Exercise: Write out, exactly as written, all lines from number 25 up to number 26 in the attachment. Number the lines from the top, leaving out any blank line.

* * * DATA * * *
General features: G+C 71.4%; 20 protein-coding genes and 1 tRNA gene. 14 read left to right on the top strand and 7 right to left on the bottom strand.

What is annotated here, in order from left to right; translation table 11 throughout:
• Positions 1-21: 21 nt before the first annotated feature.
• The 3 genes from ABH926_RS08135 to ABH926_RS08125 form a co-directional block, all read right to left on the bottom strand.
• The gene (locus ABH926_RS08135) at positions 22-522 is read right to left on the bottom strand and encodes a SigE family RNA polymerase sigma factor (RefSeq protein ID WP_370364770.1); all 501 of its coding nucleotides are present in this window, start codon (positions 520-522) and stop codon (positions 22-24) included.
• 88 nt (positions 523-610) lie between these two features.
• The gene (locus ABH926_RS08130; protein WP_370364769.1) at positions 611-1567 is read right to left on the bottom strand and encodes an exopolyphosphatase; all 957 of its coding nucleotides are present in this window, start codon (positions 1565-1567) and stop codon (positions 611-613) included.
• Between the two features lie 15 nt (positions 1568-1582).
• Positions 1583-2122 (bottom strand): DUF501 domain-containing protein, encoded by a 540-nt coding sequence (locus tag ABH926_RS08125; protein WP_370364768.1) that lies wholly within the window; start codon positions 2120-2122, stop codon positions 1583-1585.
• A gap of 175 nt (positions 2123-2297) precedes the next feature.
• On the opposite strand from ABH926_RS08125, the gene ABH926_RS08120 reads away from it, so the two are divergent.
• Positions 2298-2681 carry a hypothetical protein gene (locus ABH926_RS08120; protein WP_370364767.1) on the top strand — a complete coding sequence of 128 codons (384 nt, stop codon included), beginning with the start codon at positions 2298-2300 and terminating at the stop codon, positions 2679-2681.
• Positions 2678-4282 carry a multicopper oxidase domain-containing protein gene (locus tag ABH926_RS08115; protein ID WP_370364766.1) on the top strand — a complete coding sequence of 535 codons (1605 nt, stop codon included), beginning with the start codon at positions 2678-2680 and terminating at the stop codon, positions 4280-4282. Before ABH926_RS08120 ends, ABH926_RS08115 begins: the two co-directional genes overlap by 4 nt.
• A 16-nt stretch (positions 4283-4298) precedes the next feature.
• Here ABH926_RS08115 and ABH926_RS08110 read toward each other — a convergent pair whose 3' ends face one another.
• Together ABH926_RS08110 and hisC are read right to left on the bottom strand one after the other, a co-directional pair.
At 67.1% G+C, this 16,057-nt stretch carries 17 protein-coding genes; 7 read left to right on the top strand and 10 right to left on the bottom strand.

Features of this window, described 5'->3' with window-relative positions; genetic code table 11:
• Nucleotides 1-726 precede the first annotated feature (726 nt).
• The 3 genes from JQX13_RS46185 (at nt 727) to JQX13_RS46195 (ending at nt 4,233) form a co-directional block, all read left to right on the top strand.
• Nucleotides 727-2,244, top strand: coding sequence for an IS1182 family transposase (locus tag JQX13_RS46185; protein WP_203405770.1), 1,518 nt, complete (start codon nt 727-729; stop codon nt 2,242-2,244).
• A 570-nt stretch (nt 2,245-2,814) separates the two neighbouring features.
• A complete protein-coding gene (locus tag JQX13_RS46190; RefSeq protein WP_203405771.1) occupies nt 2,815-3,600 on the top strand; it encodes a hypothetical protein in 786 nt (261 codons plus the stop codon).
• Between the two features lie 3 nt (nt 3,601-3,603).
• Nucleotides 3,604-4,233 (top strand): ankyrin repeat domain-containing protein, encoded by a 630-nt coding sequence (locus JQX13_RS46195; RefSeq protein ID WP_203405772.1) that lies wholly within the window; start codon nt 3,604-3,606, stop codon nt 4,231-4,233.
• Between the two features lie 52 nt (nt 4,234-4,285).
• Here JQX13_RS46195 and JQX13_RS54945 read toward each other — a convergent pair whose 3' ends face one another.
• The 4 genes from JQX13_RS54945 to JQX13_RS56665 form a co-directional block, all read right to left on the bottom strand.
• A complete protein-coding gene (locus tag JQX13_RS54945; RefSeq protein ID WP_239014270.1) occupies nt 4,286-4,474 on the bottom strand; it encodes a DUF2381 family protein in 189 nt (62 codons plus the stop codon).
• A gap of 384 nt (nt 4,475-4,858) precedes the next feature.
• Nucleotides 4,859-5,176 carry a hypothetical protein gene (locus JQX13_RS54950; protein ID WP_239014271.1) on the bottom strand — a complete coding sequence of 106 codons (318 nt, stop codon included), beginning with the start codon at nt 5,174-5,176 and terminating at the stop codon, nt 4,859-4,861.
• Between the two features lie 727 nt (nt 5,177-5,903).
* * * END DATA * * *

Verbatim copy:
• Nucleotides 3,604-4,233 (top strand): ankyrin repeat domain-containing protein, encoded by a 630-nt coding sequence (locus JQX13_RS46195; RefSeq protein ID WP_203405772.1) that lies wholly within the window; start codon nt 3,604-3,606, stop codon nt 4,231-4,233.
• Between the two features lie 52 nt (nt 4,234-4,285).